AS-OCT provides non invasive, cross sectional, high resolution images of the corneal microstructure. However, its utility in peripheral corneal thinning disorders has not been well elaborated. Hattori et al. demonstrated cavity formation in two patients with TMD in the area of peripheral corneal thinning.[3] A novel staging system has been proposed based on corneal curvature as assessed by AS-OCT in pateints with TMD.[4] Both eyes of the above case belonged to stage 2 as per this classification. Recently, differentiating features between TMD and inflammatory peripheral corneal ectatic disorders on AS-OCT have been described.[5] In the above patient, AS-OCT revealed hyporeflective spaces in the peripheral cornea in TMD, in addition to the peripheral thinning that is characteristic of TMD. This was observed in the eye that had greater involvement clinically. This has not been described previously and may proved new insights into the pathogenesis of TMD.

Declaration of patient consent

The authors certify that they have obtained all appropriate patient consent forms. In the form the patient(s) has/have given his/her/their consent for his/her/their images and other clinical information to be reported in the journal. The patients understand that their names and initials will not be published and due efforts will be made to conceal their identity, but anonymity cannot be guaranteed.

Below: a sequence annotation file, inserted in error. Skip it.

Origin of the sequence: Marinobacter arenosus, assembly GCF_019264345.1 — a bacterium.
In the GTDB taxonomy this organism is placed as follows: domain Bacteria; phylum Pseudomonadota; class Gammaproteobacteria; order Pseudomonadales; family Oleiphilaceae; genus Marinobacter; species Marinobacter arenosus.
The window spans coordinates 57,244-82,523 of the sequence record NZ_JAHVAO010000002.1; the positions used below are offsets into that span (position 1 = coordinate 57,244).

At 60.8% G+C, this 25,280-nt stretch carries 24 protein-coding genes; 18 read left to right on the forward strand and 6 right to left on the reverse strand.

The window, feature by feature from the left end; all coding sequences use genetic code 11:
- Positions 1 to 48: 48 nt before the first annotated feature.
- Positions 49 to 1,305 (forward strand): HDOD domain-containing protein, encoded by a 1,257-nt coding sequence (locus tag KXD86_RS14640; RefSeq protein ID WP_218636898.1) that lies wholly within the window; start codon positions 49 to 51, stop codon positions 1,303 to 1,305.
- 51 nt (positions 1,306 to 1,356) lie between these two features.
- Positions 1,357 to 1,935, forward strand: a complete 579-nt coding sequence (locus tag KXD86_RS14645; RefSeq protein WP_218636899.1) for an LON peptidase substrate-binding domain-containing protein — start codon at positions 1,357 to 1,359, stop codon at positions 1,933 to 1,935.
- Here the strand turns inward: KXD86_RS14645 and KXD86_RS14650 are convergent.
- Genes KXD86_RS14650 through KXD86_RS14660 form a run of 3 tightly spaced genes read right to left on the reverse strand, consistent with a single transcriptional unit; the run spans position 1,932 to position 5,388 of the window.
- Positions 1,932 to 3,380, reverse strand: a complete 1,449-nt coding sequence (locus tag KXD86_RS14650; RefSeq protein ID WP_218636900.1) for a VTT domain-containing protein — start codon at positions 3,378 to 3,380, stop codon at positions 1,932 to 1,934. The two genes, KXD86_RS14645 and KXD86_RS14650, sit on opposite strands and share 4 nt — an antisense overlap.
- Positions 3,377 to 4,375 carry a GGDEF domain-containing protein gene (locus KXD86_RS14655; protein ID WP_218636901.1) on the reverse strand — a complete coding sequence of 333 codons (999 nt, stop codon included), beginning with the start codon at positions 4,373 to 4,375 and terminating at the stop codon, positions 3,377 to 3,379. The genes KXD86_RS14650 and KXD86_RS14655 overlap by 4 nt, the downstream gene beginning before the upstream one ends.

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Conflicts of interest

There are no conflicts of interest.

  References Top

Doggart JH. Marginal degeneration of the cornea. Br J Ophthalmol 1930;14:5106.  Back to cited text no. 1
Srinivasan S, Murphy CC, Fisher AC, Freeman LB, Kaye SB. Terrien marginal degeneration presenting with spontaneous corneal perforation. Cornea 2006;25:977-80.  Back to cited text no. 2
Hattori T, Kumakura S, Mori H, Goto H. Depiction of cavity formation in Terrien marginal degeneration by anterior segment optical coherence tomography. Cornea 2013;32:615-8.  Back to cited text no. 3
Wang N, Wang CX, Lian XF, Duan SJ, Huang D, Zhou SY. Staging of development in Terrien's degeneration based on corneal curvatures detected by optical coherence tomography. Graefes Arch Clin Exp Ophthalmol 2015;253:1757-64.  Back to cited text no. 4
Rodriguez M, Yesilirmak N, Chhadva P, Goldhagen B, Karp C, Galor A. High-resolution optical coherence tomography in the differentiation of inflammatory versus noninflammatory peripheral corneal thinning. Cornea 2017;36:48-52.  Back to cited text no. 5


  [Figure 1], [Figure 2]